In less than a minute, you can watch 24 hours’ worth of recorded activity in a hanger at the Stuttgart Airport. Another 20 seconds later, and you’ve seen a summary of nine hours of surveillance footage from a busy intersection in St. Petersburg.
“It’s like a time machine,” says Gideon Ben-Zvi, chairman and president of Israeli start-up BriefCam.
The company’s proprietary video-synopsis technology allows viewers to rapidly review and index original full-length video footage, by concurrently showing multiple objects and activities that actually occurred at different times.
Similar to a book’s index, this technology drastically cuts the time and manpower involved in event tracking, forensics, and evidence discovery.
“Today there are cases where police are in danger of losing court cases for lack of evidence because they don’t have the manpower to watch the video,” Ben-Zvi tells ISRAEL21C. “The price of not having an efficient way of looking at the footage is painful.”
BriefCam’s technology not only eases the time-consuming process of identifying assailants, thieves, and intruders in parking lots, power plants, airports, banks, stores, and border crossings, but also has valuable applications in areas as simple as daycare centers and nursing homes.
From surveillance, to theft and abuse
“It can be used wherever there is a need to summarize surveillance video to see if someone invaded the plant or stole cash, abused a child or an older person, or even took their medicine on time,” says Ben-Zvi. “All of this is possible, using exactly the same technology.”
BriefCam is the fifth in a string of successful high-tech companies that 48-year-old Ben-Zvi has co-founded in the Jerusalem area. It began as a way to commercialize a technology developed by Hebrew University scientist Shmuel Peleg.
Peleg, 58, has achieved world renown for creating panoramic mosaics from sets of images and videos — a field known as “computer vision.” In late 2007, he told his longtime friend and colleague Ben-Zvi that his new video synopsis technique had been met with excitement from major corporations such as GE Securities and Siemens.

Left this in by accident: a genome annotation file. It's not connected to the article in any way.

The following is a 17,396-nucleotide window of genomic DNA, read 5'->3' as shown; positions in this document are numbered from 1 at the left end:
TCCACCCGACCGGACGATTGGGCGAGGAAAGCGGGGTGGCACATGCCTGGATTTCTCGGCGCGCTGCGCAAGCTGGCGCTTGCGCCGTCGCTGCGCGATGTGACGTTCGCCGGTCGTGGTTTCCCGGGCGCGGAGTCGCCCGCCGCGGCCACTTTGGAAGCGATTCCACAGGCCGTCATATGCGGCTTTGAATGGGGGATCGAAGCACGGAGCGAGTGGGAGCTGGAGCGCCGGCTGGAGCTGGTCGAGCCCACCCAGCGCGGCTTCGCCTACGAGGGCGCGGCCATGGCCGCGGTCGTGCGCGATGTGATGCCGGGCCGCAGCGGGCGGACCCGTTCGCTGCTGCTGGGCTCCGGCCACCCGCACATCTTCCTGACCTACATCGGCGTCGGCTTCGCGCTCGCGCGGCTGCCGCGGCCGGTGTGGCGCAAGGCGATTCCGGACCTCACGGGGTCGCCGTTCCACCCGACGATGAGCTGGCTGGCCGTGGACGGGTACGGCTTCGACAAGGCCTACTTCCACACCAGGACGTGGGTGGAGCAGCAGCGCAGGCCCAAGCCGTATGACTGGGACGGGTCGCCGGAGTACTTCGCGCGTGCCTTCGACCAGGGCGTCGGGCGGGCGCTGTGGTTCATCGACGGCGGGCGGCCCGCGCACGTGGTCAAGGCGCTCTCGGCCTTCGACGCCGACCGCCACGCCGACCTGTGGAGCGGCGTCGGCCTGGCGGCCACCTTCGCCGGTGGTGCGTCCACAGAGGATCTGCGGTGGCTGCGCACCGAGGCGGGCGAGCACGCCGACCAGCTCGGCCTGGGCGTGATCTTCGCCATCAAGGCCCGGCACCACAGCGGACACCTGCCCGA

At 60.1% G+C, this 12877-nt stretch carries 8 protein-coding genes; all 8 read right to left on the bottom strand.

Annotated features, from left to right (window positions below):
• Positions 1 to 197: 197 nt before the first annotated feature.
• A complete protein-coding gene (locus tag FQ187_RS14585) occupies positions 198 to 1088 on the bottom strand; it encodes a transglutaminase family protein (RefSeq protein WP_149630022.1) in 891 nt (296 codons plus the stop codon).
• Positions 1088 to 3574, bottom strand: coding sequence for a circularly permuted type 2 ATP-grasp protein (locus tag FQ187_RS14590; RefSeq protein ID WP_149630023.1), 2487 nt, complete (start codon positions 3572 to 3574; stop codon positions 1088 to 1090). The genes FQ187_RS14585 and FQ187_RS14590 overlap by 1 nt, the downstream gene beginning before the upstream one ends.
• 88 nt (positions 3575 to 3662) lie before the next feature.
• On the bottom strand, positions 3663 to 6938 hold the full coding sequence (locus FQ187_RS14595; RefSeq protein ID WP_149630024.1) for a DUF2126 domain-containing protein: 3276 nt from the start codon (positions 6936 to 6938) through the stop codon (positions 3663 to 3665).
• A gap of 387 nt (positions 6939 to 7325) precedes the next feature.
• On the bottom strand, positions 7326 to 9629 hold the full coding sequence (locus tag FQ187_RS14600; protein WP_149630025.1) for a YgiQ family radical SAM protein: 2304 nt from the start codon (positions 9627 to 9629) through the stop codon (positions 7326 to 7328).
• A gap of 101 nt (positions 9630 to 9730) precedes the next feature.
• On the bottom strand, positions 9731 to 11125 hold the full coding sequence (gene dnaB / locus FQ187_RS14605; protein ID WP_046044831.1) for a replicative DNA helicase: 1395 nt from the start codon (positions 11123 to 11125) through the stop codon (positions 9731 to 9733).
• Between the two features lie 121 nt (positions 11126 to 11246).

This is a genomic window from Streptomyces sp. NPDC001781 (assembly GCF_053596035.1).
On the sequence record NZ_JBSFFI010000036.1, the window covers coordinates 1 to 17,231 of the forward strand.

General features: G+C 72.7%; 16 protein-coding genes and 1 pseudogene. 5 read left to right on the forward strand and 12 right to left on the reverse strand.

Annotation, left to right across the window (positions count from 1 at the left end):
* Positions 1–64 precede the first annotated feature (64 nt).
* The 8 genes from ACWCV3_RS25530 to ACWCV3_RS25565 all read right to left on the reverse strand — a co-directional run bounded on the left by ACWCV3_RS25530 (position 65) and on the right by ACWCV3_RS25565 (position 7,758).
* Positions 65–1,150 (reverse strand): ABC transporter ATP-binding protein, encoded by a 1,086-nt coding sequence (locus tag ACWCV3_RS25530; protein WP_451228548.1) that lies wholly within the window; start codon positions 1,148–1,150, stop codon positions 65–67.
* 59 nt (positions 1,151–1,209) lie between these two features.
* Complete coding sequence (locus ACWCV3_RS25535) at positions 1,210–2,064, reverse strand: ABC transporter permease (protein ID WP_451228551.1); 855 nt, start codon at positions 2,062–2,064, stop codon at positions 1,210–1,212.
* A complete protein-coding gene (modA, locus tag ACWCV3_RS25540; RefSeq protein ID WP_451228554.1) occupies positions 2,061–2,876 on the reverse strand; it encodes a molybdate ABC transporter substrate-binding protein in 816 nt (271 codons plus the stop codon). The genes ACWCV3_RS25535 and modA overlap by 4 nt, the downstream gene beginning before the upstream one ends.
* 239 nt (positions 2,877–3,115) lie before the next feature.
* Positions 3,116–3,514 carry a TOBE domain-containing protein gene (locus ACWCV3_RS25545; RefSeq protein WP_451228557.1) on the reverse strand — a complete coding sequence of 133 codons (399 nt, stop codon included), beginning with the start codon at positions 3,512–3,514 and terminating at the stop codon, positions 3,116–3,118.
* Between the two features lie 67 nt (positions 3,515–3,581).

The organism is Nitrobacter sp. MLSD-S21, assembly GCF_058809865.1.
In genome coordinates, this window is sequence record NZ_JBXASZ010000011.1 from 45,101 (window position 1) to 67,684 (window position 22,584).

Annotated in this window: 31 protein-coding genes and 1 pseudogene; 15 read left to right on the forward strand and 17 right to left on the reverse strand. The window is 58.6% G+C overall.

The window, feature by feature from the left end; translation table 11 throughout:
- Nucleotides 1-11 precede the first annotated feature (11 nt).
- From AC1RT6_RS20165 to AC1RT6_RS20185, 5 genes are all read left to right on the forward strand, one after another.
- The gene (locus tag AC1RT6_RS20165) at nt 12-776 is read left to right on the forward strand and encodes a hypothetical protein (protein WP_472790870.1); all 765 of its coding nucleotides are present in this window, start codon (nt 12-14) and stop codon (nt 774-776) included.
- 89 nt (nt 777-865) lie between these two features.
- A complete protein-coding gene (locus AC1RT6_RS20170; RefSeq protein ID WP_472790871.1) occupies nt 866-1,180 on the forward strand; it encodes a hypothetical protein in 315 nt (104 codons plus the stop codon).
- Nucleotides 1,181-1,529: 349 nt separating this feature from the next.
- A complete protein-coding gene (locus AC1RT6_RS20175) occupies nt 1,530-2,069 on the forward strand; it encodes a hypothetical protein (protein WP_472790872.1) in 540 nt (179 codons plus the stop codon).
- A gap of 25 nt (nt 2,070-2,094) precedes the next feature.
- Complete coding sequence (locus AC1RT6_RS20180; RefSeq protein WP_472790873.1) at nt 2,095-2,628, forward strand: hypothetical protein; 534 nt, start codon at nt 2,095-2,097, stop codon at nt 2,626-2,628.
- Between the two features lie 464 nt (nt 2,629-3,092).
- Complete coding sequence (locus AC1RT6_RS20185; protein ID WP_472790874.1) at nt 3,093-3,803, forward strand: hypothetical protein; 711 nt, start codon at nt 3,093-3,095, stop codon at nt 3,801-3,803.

“I said to him, ‘If everyone is so impressed, we should start a company.’ We simply needed to take the ‘half baked’ and bake the second half,” relates Ben-Zvi, a computer scientist who is also chairman of the tourism and culture portal jerusalem.com.
Peleg is BriefCam?s co-founder and chief scientist, while Yaron Caspi, a recognized leader in the field of analyzing data from multiple video cameras, is vice president for research and development.
It was not long before the team had its first sales order. Costs are measured per “channel,” or the recording area of the camera.
Maximizing security in difficult times
“We have customers in the United Kingdom, The Netherlands, and the United States, and we have been approached by a Japanese giant,” says Ben-Zvi. “We have had inquiries from all over the world.”
BriefCam’s sales and marketing efforts will be boosted by $2.6 million in funding recently awarded by Aviv Venture Capital and a group of private investors.
In addition, the company has just begun an integration partnership with Milestone Systems, the leading open-platform company within IP video management software. Milestone XProtect users will now have access to BriefCam?s technology, thereby “redefining the possibilities of how stored video can be used,” says Martin Kaufmann, MSP Program Manager at Milestone.
“Especially in difficult economic times, BriefCam’s surveillance technology will allow companies large and small to maximize security, while saving on manpower, time and money,” comments Yoav Chelouche, managing partner at Aviv Venture Capital.
Based on his earlier successes in Israel’s capital city, Ben-Zvi is sanguine about BriefCam’s future.
“There is such a creative and innovation-supported entrepreneurial atmosphere here,” he says. “We have excellent manpower that is devoted and willing to improvise. That’s why Israel has gained a reputation for innovation around the world.”